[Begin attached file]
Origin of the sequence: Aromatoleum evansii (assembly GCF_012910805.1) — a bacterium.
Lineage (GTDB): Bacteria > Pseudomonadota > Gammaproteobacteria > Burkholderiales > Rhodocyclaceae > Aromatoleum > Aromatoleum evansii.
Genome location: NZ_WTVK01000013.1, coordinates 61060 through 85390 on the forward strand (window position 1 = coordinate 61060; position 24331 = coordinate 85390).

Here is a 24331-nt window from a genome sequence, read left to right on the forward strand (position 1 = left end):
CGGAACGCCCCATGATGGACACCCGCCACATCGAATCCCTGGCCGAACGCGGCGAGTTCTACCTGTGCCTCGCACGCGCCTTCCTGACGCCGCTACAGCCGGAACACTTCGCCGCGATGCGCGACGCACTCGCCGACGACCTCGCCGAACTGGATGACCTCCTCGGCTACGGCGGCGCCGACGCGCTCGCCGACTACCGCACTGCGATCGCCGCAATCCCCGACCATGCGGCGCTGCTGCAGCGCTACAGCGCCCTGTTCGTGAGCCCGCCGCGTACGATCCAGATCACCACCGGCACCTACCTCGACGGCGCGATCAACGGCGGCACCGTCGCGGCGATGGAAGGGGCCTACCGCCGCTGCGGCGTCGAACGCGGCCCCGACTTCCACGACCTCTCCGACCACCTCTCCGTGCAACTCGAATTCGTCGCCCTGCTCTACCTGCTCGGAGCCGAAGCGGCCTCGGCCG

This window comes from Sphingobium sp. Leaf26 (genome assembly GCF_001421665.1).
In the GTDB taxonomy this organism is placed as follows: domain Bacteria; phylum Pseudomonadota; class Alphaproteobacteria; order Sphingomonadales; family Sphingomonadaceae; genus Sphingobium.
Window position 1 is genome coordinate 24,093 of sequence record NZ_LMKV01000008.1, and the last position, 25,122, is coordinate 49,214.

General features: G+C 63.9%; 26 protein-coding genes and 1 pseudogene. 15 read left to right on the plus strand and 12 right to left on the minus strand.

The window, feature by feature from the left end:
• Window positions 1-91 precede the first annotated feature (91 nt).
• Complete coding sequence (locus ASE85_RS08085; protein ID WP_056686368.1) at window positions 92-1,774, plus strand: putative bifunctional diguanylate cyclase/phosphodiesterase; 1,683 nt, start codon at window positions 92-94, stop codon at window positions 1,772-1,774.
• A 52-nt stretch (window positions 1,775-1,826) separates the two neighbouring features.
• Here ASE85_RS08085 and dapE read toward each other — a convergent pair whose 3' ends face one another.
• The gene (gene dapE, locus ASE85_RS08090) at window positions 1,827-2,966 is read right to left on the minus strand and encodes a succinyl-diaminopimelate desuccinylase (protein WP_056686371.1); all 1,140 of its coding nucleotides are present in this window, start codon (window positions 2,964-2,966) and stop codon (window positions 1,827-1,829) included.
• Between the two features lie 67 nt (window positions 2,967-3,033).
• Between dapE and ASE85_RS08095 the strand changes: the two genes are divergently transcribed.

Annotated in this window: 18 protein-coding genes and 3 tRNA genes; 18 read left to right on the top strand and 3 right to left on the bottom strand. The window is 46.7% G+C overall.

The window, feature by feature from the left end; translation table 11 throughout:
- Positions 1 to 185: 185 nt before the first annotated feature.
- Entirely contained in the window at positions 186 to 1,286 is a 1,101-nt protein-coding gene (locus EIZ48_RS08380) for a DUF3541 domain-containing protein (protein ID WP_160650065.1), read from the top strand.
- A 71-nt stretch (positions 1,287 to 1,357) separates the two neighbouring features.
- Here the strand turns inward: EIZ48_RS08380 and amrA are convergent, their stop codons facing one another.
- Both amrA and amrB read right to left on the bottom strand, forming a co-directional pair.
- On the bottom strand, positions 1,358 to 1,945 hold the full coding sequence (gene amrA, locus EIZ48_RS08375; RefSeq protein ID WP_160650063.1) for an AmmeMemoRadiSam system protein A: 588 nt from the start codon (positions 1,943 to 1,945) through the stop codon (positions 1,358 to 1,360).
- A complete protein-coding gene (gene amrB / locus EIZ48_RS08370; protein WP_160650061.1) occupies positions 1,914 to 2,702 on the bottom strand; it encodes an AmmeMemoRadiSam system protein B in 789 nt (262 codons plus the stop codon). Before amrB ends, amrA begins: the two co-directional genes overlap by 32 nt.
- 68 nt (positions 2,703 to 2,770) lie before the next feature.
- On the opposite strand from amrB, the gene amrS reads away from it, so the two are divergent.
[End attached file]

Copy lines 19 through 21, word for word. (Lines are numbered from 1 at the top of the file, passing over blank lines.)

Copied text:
The window, feature by feature from the left end; translation table 11 throughout:
- Positions 1 to 185: 185 nt before the first annotated feature.
- Entirely contained in the window at positions 186 to 1,286 is a 1,101-nt protein-coding gene (locus EIZ48_RS08380) for a DUF3541 domain-containing protein (protein ID WP_160650065.1), read from the top strand.